In January 2013 the GCI organized with the Paintings Conservation Department of the J. Paul Getty Museum an experts' meeting of conservators to discuss the ongoing study and treatment of Jackson Pollock's Mural (1943). The painting, in the collection of the University of Iowa Museum of Art, is at the Getty for a two-year project of conservation and research undertaken by the GCI and the Museum's Paintings Conservation Department. The aim of the project is to improve the painting's aesthetic impact and to stabilize its physical structure, while contributing to a larger understanding of the materials and techniques used by the artist during the critical early moment in his career when the painting was made.

The last conservation of Mural, in 1973, included a wax-resin lining treatment that successfully mitigated a long history of flaking. However, the conservation also locked into place a sag in the canvas, resulting in a misalignment of the painted image with its rectangular stretcher. In addition, a varnish applied during this treatment has become dull, masking the vibrancy of many of the colors and obscuring the subtle variations of gloss one might expect from such a varied surface. Structurally, the 1973 stretcher is unable to support the considerable weight of the lined canvas.

experts discuss Mural - Jackson Pollock
Experts from North America and Europe meet with Getty staff to discuss the study and treatment of Jackson Pollock's Mural (1943). Painting: University of Iowa Museum of Art, Gift of Peggy Guggenheim, 1959.6. Reproduced with permission from the University of Iowa. Photo: Stacey Rain Strickler, J. Paul Getty Museum.

At the experts' meeting, fifteen conservators from North America and Europe—all with knowledge and experience of Pollock's work or experience in treating large paintings—were invited to view the painting and engage in conversation about the painting's aesthetic and structural conservation issues—discussions that will guide the work of the Getty team. Although many aspects related to the Getty's study were covered, two of the more important discussions concerned options for addressing the misalignment of the painted image with the current stretcher, and addressed the extent to which the original architectural setting of the painting (the New York home of Peggy Guggenheim) should be replicated in any future display.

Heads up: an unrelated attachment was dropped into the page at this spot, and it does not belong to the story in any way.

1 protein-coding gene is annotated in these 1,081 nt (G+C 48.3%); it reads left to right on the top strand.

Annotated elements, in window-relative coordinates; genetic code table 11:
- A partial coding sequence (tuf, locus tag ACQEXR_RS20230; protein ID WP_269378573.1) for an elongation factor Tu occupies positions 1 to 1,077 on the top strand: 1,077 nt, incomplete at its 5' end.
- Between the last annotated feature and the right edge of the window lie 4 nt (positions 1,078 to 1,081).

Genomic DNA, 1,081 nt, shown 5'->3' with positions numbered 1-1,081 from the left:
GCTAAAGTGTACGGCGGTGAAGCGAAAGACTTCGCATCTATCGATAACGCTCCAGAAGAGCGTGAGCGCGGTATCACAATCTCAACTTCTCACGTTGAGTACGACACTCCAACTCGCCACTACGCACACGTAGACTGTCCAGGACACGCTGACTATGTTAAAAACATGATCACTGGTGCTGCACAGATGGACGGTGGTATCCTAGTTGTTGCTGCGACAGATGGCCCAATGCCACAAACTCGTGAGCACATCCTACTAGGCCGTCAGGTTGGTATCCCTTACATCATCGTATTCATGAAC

Scientific and scholarly research undertaken by the GCI and the Getty Museum will focus on the materials and techniques used by the artist, with the aim of determining if any of the well-known characteristics of Pollock's later work—such as the use of house paints and his placement of the canvas on the floor while he painted—were part of his working methods in creating Mural. Archival research and early documentary photographs of the painting will inform the conservation treatment and the direction of the technical study.

In March 2014 the painting will be exhibited for three months at the Getty Museum; a second gallery will display technical research from the project, alongside a discussion of the choices made in the current treatment. The exhibition will be accompanied by a publication and a study day for conservators, curators, art historians, and Pollock scholars.

The January 2013 experts' meeting was made possible by the generosity of the Andrew W. Mellon Foundation.